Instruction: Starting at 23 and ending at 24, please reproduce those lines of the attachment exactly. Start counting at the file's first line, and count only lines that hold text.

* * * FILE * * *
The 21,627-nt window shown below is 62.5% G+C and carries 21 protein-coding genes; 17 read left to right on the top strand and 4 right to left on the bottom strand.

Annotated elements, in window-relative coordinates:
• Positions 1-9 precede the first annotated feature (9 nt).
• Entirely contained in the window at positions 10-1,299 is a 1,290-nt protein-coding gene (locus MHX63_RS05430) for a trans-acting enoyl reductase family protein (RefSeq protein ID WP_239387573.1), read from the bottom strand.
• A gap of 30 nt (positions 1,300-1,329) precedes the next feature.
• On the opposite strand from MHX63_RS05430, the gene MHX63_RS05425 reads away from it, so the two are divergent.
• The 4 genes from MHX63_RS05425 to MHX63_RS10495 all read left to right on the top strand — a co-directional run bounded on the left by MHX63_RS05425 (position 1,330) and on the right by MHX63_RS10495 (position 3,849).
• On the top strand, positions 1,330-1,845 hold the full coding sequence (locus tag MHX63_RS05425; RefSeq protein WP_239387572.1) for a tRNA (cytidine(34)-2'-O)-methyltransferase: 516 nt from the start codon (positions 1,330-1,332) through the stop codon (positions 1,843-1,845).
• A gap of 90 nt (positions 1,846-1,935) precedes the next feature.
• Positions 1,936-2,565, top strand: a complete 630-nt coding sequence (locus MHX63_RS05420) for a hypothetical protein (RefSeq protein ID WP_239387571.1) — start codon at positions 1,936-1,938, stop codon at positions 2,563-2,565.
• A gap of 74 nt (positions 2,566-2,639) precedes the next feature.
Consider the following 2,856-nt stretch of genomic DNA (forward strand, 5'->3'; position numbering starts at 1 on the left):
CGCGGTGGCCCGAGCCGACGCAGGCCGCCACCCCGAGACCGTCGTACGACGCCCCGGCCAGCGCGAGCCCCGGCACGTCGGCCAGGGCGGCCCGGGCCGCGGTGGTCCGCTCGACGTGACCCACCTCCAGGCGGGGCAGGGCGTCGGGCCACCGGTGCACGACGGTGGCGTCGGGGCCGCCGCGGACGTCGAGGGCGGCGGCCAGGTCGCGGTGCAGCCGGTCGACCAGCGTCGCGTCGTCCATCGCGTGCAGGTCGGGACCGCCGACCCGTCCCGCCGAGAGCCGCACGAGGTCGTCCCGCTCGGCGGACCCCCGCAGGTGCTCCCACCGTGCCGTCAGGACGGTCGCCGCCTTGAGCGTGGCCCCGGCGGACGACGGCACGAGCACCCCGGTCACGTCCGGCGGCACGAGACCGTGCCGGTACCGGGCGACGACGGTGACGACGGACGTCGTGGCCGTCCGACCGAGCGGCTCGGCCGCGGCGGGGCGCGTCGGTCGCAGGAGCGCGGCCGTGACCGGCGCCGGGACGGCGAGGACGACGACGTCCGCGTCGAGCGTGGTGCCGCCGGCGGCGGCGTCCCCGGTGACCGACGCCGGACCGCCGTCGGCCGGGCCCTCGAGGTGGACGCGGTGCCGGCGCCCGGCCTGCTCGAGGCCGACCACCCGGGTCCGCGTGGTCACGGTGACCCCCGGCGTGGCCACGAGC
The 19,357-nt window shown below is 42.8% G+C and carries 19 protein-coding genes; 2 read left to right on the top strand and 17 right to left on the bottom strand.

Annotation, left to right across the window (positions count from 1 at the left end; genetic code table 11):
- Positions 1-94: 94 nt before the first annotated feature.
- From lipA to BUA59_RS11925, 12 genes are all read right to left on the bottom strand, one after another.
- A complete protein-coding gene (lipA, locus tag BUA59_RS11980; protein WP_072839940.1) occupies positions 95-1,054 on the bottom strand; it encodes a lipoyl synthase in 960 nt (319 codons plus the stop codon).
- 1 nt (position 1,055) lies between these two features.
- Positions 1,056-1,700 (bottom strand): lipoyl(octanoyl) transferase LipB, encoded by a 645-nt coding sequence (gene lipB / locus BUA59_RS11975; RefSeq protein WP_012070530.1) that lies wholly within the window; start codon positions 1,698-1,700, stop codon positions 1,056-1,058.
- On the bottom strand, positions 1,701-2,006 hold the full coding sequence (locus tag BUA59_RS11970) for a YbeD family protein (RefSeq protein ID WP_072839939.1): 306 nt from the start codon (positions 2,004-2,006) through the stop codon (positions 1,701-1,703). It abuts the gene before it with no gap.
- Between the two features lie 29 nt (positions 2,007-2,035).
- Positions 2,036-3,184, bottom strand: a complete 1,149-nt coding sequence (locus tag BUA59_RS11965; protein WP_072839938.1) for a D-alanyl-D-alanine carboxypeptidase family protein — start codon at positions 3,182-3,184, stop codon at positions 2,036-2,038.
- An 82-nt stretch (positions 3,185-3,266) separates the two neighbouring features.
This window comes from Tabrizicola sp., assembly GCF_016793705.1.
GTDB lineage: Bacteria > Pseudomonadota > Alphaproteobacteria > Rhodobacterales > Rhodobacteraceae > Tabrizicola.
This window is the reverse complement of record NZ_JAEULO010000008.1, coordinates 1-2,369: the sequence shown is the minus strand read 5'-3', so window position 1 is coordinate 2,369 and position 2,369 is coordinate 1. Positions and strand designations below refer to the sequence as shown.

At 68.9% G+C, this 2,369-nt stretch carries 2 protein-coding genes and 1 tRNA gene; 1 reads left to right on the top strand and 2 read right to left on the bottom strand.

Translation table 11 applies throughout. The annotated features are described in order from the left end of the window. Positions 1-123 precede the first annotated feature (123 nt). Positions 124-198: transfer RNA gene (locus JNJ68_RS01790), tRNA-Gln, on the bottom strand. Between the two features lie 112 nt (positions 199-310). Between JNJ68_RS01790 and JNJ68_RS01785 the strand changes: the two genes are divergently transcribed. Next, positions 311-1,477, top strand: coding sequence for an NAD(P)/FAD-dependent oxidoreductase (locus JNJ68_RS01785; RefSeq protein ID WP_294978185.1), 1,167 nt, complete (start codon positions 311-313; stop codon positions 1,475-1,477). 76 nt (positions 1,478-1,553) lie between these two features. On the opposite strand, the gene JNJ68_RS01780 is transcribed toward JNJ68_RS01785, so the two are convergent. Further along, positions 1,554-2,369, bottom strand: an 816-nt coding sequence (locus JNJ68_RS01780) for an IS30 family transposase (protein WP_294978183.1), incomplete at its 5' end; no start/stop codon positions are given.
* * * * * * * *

- Positions 2,036-3,184, bottom strand: a complete 1,149-nt coding sequence (locus tag BUA59_RS11965; protein WP_072839938.1) for a D-alanyl-D-alanine carboxypeptidase family protein — start codon at positions 3,182-3,184, stop codon at positions 2,036-2,038.
- An 82-nt stretch (positions 3,185-3,266) separates the two neighbouring features.